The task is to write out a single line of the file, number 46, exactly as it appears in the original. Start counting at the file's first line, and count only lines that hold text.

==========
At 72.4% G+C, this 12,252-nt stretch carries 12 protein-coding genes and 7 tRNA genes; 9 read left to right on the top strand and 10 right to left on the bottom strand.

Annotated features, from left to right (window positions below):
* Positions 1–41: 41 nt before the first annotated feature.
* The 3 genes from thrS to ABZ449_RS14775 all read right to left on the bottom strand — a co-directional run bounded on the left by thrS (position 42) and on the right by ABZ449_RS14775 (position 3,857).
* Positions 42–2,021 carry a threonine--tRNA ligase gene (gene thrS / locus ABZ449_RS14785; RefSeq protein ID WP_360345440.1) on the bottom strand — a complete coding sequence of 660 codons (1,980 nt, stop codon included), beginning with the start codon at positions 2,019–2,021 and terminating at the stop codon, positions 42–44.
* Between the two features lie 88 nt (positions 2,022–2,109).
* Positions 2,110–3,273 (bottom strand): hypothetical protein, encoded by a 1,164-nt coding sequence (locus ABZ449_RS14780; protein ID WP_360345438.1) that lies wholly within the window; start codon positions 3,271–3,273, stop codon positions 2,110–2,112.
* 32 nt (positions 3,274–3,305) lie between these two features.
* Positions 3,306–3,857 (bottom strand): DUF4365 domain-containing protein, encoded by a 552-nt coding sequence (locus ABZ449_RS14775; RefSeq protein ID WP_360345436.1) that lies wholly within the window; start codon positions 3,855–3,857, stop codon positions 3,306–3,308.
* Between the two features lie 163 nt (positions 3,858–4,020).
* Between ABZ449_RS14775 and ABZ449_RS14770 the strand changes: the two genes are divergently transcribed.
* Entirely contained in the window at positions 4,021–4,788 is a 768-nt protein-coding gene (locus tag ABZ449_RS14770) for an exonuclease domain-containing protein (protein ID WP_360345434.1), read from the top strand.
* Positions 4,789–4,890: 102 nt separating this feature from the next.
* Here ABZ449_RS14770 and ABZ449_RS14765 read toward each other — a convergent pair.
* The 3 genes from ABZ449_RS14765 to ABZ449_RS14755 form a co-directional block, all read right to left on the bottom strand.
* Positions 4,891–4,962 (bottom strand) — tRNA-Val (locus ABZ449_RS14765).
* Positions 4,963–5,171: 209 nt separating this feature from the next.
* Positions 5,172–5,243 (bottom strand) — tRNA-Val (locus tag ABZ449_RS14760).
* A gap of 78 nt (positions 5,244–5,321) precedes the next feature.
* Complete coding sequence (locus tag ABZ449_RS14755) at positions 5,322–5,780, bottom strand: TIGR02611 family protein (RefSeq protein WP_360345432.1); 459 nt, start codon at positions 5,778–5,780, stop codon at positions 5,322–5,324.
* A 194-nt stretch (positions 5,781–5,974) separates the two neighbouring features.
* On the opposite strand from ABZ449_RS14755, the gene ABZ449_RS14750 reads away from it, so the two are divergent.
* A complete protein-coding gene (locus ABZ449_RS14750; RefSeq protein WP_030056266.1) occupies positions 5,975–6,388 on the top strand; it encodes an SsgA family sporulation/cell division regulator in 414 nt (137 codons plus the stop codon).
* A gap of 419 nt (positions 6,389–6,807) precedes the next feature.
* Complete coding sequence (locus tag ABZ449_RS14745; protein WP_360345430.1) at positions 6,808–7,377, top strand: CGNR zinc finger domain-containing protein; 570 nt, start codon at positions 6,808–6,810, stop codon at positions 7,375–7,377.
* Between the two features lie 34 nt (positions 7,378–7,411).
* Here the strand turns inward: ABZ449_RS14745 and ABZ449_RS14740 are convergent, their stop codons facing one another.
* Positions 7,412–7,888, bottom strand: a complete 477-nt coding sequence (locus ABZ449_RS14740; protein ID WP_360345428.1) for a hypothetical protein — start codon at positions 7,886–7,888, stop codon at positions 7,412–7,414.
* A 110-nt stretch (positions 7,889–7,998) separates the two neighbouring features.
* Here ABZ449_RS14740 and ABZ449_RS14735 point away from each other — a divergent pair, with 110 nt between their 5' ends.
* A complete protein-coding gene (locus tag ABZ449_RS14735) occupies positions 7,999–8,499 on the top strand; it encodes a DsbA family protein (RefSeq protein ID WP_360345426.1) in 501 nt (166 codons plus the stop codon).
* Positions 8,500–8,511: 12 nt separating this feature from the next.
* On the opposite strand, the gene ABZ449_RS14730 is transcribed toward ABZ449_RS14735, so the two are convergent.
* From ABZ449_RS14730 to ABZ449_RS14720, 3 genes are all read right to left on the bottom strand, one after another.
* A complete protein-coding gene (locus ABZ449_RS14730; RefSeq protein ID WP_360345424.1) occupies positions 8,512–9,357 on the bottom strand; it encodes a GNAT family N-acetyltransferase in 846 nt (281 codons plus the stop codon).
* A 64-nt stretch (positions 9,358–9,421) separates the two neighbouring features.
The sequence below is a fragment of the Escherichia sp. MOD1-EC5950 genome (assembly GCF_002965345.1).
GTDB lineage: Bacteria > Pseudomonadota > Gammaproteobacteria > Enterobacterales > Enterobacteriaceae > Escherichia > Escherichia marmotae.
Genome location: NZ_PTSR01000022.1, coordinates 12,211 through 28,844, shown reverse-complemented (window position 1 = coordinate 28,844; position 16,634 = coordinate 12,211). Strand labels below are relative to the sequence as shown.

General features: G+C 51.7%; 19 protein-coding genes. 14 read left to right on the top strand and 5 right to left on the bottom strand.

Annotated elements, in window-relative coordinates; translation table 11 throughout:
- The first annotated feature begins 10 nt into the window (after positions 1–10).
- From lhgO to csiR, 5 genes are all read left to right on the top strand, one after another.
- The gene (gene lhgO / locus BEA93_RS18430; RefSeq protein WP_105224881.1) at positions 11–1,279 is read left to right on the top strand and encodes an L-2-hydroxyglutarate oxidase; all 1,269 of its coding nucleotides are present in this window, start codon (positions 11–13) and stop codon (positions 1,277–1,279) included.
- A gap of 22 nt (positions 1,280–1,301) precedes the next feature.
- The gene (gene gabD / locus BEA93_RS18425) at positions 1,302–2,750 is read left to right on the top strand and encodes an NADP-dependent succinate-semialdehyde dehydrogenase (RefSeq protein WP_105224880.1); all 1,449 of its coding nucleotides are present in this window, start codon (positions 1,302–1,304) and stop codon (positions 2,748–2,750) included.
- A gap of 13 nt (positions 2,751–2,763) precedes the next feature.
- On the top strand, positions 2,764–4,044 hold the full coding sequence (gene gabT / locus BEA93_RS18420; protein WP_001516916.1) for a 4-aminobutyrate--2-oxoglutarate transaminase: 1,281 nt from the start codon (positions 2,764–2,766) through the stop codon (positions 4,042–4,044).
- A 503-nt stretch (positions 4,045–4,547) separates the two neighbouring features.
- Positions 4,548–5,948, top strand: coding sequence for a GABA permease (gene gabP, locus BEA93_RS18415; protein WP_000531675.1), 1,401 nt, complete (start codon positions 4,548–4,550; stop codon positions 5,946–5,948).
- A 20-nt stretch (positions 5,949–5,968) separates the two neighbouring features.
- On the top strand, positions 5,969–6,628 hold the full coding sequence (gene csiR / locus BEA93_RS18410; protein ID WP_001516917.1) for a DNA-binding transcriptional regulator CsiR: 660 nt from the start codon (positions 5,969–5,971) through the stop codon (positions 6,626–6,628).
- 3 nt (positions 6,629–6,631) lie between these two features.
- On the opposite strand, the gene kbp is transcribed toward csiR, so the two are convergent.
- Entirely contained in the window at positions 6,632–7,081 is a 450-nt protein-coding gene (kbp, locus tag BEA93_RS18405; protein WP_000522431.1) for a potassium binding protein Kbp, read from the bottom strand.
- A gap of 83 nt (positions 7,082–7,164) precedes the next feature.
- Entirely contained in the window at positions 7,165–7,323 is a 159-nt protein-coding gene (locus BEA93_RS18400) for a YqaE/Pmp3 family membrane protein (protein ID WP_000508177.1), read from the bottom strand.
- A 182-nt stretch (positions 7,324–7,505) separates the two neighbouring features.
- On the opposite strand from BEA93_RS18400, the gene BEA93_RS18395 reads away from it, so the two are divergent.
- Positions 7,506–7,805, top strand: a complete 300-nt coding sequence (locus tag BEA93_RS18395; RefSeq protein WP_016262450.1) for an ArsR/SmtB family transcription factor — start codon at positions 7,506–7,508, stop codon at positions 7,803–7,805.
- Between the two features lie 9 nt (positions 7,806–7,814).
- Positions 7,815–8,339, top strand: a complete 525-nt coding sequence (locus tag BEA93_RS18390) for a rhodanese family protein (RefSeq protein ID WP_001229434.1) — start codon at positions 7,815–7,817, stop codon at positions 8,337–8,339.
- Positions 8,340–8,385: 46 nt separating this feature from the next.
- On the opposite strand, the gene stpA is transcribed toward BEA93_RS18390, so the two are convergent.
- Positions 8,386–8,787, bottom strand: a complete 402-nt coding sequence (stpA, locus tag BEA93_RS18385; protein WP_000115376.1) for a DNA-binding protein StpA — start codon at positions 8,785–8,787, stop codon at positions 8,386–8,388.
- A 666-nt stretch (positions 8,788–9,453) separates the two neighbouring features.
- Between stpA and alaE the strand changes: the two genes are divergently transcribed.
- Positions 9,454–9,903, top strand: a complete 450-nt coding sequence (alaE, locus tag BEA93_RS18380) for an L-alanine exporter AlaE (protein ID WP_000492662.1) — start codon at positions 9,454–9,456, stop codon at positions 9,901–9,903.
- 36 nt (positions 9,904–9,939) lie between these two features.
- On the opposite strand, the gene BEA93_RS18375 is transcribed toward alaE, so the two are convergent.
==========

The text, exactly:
- The gene (gene gabD / locus BEA93_RS18425) at positions 1,302–2,750 is read left to right on the top strand and encodes an NADP-dependent succinate-semialdehyde dehydrogenase (RefSeq protein WP_105224880.1); all 1,449 of its coding nucleotides are present in this window, start codon (positions 1,302–1,304) and stop codon (positions 2,748–2,750) included.